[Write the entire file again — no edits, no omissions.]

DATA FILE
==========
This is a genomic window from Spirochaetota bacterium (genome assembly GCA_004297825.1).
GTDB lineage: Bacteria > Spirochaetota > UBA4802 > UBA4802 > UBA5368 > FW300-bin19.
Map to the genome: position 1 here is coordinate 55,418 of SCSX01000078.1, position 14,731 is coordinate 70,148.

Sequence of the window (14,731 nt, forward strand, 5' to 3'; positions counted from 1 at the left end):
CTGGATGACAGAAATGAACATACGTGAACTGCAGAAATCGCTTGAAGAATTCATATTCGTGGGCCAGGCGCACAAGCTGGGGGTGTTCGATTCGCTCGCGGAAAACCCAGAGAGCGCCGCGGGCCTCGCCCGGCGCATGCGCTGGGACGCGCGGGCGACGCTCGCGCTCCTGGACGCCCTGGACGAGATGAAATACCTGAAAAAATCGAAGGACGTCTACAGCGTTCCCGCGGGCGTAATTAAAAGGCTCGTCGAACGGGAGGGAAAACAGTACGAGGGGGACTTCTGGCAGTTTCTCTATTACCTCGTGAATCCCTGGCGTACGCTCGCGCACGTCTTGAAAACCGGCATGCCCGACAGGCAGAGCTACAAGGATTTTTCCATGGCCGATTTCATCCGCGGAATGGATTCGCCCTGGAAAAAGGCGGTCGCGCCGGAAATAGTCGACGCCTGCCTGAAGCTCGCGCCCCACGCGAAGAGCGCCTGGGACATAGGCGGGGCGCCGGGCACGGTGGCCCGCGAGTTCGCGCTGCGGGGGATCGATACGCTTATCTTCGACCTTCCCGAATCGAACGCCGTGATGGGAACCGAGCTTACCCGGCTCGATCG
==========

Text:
This is a genomic window from Spirochaetota bacterium (genome assembly GCA_004297825.1).
GTDB lineage: Bacteria > Spirochaetota > UBA4802 > UBA4802 > UBA5368 > FW300-bin19.
Map to the genome: position 1 here is coordinate 55,418 of SCSX01000078.1, position 14,731 is coordinate 70,148.

Sequence of the window (14,731 nt, forward strand, 5' to 3'; positions counted from 1 at the left end):
CTGGATGACAGAAATGAACATACGTGAACTGCAGAAATCGCTTGAAGAATTCATATTCGTGGGCCAGGCGCACAAGCTGGGGGTGTTCGATTCGCTCGCGGAAAACCCAGAGAGCGCCGCGGGCCTCGCCCGGCGCATGCGCTGGGACGCGCGGGCGACGCTCGCGCTCCTGGACGCCCTGGACGAGATGAAATACCTGAAAAAATCGAAGGACGTCTACAGCGTTCCCGCGGGCGTAATTAAAAGGCTCGTCGAACGGGAGGGAAAACAGTACGAGGGGGACTTCTGGCAGTTTCTCTATTACCTCGTGAATCCCTGGCGTACGCTCGCGCACGTCTTGAAAACCGGCATGCCCGACAGGCAGAGCTACAAGGATTTTTCCATGGCCGATTTCATCCGCGGAATGGATTCGCCCTGGAAAAAGGCGGTCGCGCCGGAAATAGTCGACGCCTGCCTGAAGCTCGCGCCCCACGCGAAGAGCGCCTGGGACATAGGCGGGGCGCCGGGCACGGTGGCCCGCGAGTTCGCGCTGCGGGGGATCGATACGCTTATCTTCGACCTTCCCGAATCGAACGCCGTGATGGGAACCGAGCTTACCCGGCTCGATCG